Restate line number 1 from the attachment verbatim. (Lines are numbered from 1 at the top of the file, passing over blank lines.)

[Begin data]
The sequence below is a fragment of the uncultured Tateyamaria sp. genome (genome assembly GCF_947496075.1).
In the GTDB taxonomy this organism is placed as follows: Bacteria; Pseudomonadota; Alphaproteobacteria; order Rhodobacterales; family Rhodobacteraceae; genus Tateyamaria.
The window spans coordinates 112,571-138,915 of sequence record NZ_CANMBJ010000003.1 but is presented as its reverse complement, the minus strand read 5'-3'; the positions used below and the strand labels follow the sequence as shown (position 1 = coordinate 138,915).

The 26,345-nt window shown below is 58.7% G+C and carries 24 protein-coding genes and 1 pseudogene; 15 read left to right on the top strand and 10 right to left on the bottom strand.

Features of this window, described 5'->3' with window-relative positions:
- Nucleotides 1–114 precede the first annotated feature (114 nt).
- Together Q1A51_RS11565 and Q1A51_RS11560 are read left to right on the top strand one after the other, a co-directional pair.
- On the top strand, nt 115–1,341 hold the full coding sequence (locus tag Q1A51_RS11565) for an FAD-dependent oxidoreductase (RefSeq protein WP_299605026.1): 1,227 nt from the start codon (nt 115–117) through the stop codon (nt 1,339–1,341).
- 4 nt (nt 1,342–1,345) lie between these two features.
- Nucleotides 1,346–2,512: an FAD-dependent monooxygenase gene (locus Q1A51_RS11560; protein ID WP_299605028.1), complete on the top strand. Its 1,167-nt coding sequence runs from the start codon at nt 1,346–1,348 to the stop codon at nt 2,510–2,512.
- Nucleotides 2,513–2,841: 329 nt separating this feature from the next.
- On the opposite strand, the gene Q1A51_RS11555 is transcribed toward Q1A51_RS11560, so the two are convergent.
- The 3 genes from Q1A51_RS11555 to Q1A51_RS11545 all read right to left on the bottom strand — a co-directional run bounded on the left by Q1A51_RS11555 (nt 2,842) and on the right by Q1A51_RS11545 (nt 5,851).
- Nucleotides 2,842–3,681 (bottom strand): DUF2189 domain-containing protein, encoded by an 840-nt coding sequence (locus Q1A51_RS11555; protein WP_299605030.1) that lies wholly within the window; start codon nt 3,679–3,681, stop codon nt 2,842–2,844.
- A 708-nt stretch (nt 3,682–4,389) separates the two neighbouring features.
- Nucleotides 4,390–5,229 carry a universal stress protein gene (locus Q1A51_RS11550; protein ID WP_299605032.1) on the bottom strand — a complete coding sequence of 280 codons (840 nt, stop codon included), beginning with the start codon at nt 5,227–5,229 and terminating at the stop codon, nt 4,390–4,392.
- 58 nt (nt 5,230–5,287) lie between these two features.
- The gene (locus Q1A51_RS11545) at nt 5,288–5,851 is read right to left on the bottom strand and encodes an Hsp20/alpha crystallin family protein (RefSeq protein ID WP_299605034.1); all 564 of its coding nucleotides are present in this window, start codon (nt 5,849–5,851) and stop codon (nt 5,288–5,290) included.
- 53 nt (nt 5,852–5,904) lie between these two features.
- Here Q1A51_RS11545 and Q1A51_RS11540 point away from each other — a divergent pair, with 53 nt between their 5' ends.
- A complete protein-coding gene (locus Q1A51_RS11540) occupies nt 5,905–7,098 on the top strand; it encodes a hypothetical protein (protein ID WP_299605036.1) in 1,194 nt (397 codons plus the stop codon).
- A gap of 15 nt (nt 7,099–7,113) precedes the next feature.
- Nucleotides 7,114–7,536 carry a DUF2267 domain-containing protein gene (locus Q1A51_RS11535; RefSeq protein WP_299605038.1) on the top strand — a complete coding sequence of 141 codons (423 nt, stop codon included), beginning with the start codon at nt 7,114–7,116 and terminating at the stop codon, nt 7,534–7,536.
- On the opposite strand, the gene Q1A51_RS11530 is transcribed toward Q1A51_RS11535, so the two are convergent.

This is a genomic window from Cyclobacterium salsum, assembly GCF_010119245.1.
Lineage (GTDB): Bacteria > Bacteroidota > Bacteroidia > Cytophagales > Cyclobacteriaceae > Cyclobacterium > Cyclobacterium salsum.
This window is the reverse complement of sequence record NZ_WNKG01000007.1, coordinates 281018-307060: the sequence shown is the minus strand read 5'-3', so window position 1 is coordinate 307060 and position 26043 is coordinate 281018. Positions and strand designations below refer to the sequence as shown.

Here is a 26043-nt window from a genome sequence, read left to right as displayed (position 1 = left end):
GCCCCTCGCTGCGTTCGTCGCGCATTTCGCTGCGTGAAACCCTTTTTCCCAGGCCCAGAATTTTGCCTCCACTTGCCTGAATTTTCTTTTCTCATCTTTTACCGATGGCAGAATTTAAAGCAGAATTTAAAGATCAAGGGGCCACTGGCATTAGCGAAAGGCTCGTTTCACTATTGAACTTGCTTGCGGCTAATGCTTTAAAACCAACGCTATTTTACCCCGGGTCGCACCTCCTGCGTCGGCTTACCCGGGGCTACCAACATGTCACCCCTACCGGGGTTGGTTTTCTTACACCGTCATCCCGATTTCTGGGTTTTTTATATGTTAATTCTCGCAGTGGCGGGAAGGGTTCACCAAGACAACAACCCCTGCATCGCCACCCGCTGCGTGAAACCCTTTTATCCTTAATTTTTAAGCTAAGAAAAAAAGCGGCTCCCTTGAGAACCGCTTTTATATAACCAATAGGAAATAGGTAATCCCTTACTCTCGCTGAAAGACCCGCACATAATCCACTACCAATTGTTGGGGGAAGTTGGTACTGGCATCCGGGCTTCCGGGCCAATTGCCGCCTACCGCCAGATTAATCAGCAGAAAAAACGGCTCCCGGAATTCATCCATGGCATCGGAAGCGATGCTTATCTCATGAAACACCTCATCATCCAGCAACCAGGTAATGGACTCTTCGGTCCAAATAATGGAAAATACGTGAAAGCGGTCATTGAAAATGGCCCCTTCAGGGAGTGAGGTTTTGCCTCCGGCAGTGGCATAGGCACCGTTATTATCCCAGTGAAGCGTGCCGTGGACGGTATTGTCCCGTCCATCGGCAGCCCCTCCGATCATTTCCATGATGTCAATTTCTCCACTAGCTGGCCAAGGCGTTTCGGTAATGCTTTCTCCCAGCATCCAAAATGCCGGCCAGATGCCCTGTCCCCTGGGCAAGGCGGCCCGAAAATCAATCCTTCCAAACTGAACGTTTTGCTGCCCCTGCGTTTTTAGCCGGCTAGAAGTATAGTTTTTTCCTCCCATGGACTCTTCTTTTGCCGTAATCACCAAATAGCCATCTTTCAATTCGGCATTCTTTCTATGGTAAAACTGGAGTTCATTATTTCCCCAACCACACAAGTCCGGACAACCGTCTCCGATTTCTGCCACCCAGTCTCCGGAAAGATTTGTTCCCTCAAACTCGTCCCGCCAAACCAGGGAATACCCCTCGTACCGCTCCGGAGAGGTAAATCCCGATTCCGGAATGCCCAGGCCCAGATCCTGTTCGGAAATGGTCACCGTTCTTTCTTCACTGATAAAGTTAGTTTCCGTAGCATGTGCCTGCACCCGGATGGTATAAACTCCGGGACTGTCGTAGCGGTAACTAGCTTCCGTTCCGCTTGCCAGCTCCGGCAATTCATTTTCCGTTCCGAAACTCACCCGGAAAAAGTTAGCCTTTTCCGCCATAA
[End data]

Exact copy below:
The sequence below is a fragment of the uncultured Tateyamaria sp. genome (genome assembly GCF_947496075.1).